A POLICE colleague of Constable Ian Blake said that her 2010 comment about him being "addicted" to using OC spray was "a bad attempt at humour" and merely "banter" between friendly officers over the phone.
Constable Julie-Anna Burbury yesterday told the inquest into the shooting death of Nicholas Whiteley in the Launceston Magistrates Court that Constable Blake had had a reputation for using OC spray more often than other officers.
But despite her comments, Constable Burbury said that she had never seen Constable Blake use the spray in their five years working together, and that she had never heard any allegations of his misuse of the weapon.
The third day of the inquest saw seven active and one retired police officer give evidence about the shooting of Mr Whiteley by Constable Blake at Westbury in November 2010.
Testimonies were taken from Senior Sergeant David Bray and Sergeant Dean McMahon, who were among the first officers to attend the scene after Mr Whiteley had been shot.
Both described the highly emotional state of Constable Blake and the injuries he had suffered as a result of his altercation with the 21-year-old.
Constable Blake had attended Mr Whiteley's house that morning at the request of Mr Whiteley's former partner, Sheena Button.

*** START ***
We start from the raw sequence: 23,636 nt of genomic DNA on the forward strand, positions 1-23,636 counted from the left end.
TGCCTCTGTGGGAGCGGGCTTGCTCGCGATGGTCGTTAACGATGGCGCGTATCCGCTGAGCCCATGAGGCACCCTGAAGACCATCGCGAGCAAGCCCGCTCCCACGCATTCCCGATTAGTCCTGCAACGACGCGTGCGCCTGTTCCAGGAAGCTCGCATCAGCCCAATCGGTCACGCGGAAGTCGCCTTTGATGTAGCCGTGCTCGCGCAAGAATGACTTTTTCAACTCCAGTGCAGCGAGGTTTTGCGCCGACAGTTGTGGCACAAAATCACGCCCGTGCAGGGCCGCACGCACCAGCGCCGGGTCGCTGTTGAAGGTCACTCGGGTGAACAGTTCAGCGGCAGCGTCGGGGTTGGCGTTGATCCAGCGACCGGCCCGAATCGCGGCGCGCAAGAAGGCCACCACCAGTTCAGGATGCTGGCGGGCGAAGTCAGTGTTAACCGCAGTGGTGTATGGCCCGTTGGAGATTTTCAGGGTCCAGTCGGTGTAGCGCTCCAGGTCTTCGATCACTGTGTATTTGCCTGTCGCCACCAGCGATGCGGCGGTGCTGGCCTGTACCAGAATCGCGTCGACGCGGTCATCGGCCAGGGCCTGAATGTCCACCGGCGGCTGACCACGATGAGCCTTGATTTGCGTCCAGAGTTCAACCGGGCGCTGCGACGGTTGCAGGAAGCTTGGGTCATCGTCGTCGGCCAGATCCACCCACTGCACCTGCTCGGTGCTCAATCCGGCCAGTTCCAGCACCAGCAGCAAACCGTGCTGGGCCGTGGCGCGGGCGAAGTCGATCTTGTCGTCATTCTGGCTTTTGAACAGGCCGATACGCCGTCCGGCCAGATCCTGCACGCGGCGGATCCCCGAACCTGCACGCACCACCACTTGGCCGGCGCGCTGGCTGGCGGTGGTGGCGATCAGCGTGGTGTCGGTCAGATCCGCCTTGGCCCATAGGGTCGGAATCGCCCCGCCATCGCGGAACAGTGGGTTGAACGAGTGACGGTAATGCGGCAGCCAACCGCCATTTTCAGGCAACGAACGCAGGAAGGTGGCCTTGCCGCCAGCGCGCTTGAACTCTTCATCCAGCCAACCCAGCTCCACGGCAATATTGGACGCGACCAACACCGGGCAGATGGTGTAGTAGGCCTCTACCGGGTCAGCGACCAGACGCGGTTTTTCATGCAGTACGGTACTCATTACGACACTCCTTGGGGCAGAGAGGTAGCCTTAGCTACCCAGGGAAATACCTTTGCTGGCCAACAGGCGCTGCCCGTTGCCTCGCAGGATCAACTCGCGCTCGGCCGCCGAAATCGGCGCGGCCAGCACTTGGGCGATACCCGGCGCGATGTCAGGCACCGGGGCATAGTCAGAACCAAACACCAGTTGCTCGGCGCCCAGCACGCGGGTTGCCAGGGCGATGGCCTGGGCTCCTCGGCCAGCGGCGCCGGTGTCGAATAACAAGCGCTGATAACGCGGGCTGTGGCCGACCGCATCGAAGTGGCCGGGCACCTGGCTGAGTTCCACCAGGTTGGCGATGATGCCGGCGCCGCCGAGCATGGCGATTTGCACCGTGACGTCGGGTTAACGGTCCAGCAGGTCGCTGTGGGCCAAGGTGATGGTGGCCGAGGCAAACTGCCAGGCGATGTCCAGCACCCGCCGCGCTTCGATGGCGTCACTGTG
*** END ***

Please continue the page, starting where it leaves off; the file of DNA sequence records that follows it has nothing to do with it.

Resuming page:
At that time, Ms Button and Mr Whiteley had just ended their five- year relationship, and she was collected her belongings.
Yesterday's proceedings also saw witnesses asked about Constable Blake's reaction to aggressive situations, and his general use of OC spray.
Constable Burbury, who had often partnered Constable Blake on jobs, was recorded saying that Constable Blake "had done it again" and that he was "addicted" to using OC spray during a phone conversation with police radio at the time of the incident.
This was before she was aware there had been a shooting.
The legal representative for Mr Whiteley's family, Simon Brown, said that the phone conversation was at odds with Constable Burbury's assertion that the comment was a "bad joke".
"I suggest that you were exasperated and annoyed with Constable Blake over the frequent of his use of OC spray," Mr Brown said.
Constable Burbury denied this, and said that there was no basis for her comments.
She said that she believed Constable Blake was an officer who preferred to talk a situation down as opposed to using a weapon.
"It was a bad attempt at humour," she said.
"It was a terrible phone call."The inquest continues today.